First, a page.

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Update: Recall issued after 45 horse deaths attributed to alfalfa cubes


In an update to a news report originally published Dec. 14, Colorado-based Manzanola Feeds is voluntarily recalling certain lots of Top of the Rockies Alfalfa Cubes due to potential contamination by Clostridium botulinum. This organism can cause severe and potentially fatal toxicity in animals eating the contaminated food or coming into contact with contact areas that have been exposed to the product. So far, 45 horse deaths have been associated with this issue. 

The recalled product was distributed directly to the following states: Arkansas, Colorado, Illinois, Kansas, Louisiana, Missouri, New Mexico, Oklahoma, Texas, and Wisconsin. Further distribution may be possible, so it is important to check if you have this product.

The recalled Top of the Rockies Alfalfa Cubes are approximately 1-inch cubes, packaged in a 50-pound bag, and they are labeled with the following codes: 111222, 111322, 111422, 111522, and 111622. The code can be found on the front of the bag, toward the top of the bag. It is usually in the white portion of the bag but can sometimes be found in the brown portion of the bag. The code represents the month, day, and year the cubes were manufactured.

Earlier this month, Top of the Rockies began urging customers to discontinue feeding bags with dates Oct. 10 through Nov. 11. 

At the time, 15 horses became sick at a Quarter Horse farm in Vermillion Parish County, Louisiana, beginning on Dec. 3. Ten horses were euthanized due to rapid decline, two reportedly died within 48 hours of the onset of symptoms, and two were at the Louisiana State University veterinary teaching hospital for treatment. The status of the 15th horse was unclear. Hagyard Equine Medical Institute has also reported affected horses in New Mexico, Texas, and Oklahoma.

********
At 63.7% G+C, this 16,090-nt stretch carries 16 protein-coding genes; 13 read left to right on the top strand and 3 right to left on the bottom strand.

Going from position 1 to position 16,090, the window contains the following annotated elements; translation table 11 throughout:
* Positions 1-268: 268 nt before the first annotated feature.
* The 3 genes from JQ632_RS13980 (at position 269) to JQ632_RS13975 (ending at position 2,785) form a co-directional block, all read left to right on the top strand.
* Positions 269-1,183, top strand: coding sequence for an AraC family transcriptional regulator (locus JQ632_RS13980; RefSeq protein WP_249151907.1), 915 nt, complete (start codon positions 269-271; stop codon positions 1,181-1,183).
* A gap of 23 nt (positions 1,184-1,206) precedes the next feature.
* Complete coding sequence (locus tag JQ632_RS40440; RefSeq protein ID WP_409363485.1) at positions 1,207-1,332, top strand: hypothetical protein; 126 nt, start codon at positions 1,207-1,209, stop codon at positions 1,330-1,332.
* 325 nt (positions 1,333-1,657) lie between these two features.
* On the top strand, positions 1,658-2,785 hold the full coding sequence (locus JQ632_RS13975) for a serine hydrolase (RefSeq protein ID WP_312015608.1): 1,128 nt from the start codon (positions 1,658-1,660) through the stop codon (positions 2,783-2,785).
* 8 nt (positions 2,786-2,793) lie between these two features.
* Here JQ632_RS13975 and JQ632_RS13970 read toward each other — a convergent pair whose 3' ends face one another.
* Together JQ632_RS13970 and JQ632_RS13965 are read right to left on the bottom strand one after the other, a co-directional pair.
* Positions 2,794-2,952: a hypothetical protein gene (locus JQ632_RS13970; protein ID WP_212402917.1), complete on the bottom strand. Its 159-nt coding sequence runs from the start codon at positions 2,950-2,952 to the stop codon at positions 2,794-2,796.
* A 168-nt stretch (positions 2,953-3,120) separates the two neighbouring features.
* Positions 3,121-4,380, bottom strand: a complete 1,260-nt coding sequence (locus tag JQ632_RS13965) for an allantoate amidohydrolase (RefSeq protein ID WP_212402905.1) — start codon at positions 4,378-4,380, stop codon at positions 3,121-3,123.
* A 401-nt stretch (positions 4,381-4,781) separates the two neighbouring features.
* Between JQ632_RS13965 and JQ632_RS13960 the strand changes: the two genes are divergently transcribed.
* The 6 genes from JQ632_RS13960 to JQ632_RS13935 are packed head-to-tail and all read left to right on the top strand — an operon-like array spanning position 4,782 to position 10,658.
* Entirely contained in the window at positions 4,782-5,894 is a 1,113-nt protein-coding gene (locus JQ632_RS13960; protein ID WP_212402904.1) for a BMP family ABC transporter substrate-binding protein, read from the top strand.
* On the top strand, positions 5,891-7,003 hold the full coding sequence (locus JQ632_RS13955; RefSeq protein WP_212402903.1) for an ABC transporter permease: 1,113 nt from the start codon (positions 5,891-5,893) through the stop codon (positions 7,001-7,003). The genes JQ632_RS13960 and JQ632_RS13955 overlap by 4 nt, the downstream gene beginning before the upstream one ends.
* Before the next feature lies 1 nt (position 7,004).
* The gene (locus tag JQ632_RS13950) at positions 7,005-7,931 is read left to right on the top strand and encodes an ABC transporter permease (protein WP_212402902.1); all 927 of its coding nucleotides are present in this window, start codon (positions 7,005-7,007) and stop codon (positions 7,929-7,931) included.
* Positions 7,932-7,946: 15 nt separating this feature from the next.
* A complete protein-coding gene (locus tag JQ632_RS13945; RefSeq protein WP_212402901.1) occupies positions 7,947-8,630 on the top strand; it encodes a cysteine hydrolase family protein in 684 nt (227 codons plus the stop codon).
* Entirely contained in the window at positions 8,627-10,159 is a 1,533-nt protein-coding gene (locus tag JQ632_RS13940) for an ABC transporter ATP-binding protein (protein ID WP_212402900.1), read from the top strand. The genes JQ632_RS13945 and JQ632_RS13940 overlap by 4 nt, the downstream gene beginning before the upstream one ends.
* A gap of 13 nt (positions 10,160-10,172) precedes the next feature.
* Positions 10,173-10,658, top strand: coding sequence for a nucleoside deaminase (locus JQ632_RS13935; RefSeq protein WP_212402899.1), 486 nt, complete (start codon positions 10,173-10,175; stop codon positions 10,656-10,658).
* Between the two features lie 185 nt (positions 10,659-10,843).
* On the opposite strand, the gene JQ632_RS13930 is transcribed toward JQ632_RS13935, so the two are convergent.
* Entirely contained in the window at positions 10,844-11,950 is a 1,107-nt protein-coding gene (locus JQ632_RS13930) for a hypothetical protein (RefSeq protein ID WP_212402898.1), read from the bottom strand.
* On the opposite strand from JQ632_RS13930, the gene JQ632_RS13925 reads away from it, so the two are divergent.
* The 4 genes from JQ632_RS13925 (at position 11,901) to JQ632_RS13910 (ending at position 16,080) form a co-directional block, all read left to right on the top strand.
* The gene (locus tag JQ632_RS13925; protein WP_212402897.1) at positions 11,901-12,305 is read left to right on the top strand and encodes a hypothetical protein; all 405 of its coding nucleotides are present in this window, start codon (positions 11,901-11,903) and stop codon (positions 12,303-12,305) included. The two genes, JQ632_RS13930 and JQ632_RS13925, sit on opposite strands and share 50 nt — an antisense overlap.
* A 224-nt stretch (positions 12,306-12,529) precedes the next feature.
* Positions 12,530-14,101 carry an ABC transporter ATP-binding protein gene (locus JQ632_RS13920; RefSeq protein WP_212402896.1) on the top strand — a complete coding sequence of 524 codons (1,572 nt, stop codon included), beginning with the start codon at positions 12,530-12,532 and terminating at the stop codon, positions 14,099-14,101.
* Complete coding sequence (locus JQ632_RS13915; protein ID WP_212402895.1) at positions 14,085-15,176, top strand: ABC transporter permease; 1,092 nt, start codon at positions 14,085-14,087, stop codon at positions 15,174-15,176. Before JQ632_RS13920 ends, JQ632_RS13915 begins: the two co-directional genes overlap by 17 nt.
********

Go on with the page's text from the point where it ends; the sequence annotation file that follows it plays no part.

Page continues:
Horses are highly susceptible to botulism toxins. Botulism is a neuromuscular disease caused by a bacterial toxin that affects all warm-blooded mammals. The disease is not caused by the bacteria, C. botulinum, but rather by the toxins produced by the bacteria.

There are multiple forms of botulism: Toxicoinfectious botulism or “shaker foal syndrome,” seen in growing foals between one and two months of age, and botulism types A and B in adult horses caused by spoiled hay or silage. Type C botulism is associated with feed and water contaminated by rodent carcasses, although, less commonly, C. botulinum can affect wounds. 

The process by which feed cubes are made can be the perfect storm for botulism contamination when the carcasses of rodents contaminate the processed feed and get mixed into ingredients. 

What are the signs of botulism?

  • Horses may begin looking stiff or walking with abnormal gaits. This may progress to muscle tremors, weakness, and then an inability to stand.
  • Paralysis may affect the eyelids and the tongue of the horse, causing pupils to become dilated. 
  • Once horses become unable to stand, colic and bladder paralysis may occur.

How can you treat botulism?

The University of Florida advises that you call your veterinarian immediately and keep your horse quiet. An antitoxin is available, but may not be in stock with your local veterinarian. Nursing care is integral to prevent eye ulcers, body sores, and pneumonia — especially in horses that cannot stand.

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